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When Anthena Gore was a teenager, she noticed that water in her home tasted different than water at school or at her friends’ houses in the suburbs. She also noticed that other Black Chicagoans near her North Lawndale residence had a similar experience.
Gore, an adolescent at that time, felt drawn to the natural world, especially water – “the only digestible utility we have,” she said that is so simple yet essential. Years later, she turned her fascination into a profession and became a programs strategist at Elevate, a nonprofit organization designing programs to bring clean and affordable heat, power, and water to vulnerable communities.
Working with water, Gore still believes it is simple. “It’s really the system that we have built, the infrastructure we have used, and the way we have structured our communities that makes something so simple very difficult,” she says. And she knows about it first-hand too:
Gore is a co-author of City of Chicago Water Affordability Analysis, a joint report from Elevate and the Metropolitan Planning Council. According to the report, in Chicago, the water burden is not evenly distributed across households of different races or income levels.
The water bill burden is the percentage of a household’s income that goes toward paying water bills
“We saw that for Chicago’s lowest-income households, the burden is about 10%, “Gore explained. “Which is way over the 4.5% threshold that the Environmental Protection Agency set nationally.”
Translated into more straightforward language, low-income households in Chicago have to pay a disproportionally big chunk of their income for water. Big bills result in water debt or shutoffs, leaving families without water.
Which households are the most affected? Since the household-level income data is not available, Elevate looked at the census tract and the income quintiles – groups within the population that are compiled based on how much of their income they have left to spend freely after taxes and other deductions – to isolate small geographic regions and determine average household income in it.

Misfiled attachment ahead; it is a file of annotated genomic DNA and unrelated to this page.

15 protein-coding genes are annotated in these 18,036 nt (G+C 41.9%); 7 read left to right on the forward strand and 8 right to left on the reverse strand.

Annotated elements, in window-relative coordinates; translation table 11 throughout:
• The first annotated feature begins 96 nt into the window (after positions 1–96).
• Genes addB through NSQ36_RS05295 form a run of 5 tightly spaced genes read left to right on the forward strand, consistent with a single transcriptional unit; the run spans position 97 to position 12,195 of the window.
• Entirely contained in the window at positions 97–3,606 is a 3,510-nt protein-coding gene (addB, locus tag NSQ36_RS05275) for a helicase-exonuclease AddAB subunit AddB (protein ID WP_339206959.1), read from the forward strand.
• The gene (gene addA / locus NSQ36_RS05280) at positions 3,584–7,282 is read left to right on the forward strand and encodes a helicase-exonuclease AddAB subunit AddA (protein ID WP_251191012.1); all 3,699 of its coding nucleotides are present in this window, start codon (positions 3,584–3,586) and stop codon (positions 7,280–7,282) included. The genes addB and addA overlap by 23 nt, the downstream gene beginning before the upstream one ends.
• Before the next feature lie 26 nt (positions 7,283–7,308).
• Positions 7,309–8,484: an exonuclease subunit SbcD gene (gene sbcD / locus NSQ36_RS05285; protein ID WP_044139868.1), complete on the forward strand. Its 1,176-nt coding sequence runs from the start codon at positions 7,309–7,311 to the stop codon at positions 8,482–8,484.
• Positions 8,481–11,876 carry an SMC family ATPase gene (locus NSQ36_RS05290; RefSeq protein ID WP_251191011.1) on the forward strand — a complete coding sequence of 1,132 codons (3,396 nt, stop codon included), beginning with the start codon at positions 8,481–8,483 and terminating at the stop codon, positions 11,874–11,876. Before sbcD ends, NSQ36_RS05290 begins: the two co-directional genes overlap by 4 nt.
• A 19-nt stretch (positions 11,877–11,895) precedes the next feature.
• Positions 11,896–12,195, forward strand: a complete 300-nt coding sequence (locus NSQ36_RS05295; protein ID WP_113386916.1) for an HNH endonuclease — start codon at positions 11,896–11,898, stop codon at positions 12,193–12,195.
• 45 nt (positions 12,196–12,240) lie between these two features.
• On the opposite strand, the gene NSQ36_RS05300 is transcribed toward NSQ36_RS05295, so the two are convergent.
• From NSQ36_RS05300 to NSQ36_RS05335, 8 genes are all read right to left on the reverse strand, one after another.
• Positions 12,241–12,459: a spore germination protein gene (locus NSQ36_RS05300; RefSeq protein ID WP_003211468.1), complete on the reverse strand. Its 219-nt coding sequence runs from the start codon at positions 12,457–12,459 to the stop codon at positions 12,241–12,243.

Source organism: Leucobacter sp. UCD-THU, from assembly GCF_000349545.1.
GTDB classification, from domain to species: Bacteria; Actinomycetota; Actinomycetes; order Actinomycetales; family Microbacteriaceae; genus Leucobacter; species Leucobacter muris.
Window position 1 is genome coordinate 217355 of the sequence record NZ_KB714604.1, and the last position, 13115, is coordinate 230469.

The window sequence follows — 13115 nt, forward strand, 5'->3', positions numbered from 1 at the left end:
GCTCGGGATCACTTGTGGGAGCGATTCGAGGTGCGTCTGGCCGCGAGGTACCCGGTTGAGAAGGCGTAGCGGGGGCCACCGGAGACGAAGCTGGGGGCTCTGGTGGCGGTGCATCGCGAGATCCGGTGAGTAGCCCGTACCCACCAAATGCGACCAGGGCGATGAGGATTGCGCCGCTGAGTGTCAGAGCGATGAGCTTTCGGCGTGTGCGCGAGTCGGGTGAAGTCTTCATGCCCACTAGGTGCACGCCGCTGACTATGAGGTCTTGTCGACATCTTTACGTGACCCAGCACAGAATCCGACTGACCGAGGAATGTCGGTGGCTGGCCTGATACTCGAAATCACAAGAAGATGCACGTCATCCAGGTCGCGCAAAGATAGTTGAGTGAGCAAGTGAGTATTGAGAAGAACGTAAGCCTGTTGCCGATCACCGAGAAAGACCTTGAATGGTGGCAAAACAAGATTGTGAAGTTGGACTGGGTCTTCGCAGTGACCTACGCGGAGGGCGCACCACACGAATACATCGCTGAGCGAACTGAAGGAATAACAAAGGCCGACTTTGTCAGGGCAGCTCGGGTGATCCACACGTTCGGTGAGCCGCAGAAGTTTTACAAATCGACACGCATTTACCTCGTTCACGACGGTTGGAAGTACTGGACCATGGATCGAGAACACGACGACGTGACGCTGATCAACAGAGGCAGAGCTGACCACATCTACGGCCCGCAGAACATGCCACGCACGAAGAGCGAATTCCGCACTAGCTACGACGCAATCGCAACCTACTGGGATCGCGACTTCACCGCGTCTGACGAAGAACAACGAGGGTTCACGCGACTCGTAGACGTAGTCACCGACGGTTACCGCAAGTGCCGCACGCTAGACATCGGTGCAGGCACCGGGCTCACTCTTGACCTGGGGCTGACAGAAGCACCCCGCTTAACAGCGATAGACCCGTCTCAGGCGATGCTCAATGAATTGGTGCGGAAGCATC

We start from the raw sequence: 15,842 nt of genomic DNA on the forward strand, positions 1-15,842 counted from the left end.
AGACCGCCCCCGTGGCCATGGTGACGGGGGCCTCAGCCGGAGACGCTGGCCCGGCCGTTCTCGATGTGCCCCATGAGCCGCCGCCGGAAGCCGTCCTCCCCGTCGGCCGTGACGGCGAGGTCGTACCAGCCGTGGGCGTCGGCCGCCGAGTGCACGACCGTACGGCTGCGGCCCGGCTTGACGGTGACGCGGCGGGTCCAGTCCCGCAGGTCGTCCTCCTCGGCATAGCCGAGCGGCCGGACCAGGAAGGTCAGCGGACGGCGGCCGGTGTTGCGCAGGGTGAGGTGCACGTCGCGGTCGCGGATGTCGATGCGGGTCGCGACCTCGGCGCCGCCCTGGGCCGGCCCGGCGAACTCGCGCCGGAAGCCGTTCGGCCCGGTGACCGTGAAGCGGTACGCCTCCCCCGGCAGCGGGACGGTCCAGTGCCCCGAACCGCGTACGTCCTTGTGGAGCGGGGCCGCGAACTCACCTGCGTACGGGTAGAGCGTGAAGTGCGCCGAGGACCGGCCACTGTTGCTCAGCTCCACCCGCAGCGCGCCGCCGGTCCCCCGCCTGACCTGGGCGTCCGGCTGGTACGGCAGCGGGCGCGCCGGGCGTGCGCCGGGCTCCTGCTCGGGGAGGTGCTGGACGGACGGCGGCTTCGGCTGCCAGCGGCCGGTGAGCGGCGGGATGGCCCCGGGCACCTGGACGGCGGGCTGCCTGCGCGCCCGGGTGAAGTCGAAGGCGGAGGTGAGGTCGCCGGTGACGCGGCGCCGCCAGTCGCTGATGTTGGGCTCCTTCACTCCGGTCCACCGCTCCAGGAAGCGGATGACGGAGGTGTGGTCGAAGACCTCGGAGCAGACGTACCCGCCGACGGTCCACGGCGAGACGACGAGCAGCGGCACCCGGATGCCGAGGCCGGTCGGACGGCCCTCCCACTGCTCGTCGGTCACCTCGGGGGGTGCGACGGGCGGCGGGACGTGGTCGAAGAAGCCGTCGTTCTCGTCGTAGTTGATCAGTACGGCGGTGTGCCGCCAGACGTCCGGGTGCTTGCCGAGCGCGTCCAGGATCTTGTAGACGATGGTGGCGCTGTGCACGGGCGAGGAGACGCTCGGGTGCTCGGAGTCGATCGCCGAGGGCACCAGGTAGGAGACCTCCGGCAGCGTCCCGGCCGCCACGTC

The report found that the most affected households in Chicago are on the city’s West and South sides – Such as Austin and Humboldt Park on the West side and Riverdale and South Deering on the far Southside – where the majority of the population is non-White. For example, the water bill burden for Black households in places like Riverdale reaches an alarming 19 percent of the household’s total annual income. In contrast, the water bill burden for majorly White families, for example, on the North Side, sits at 4 percent. Oliver Ciciora, an environmental justice organizer with the Southsiders Organized for Unity and Liberation (SOUL), attributes the disproportion to environmental racism and historical redlining of the city.
Ciciora says investments in Black and Brown low-income communities are scarce – to the point where lack of such an essential service as transportation prevents Southsiders from accessing Downtown Chicago and its higher-paying job market. Gore agrees: “In certain places [across Illinois], the incomes have kept pace or outpaced the water expenses for households,” he says. “In many of Chicago’s southern suburbs, the incomes have not kept pace.”
How is water billed in Chicago?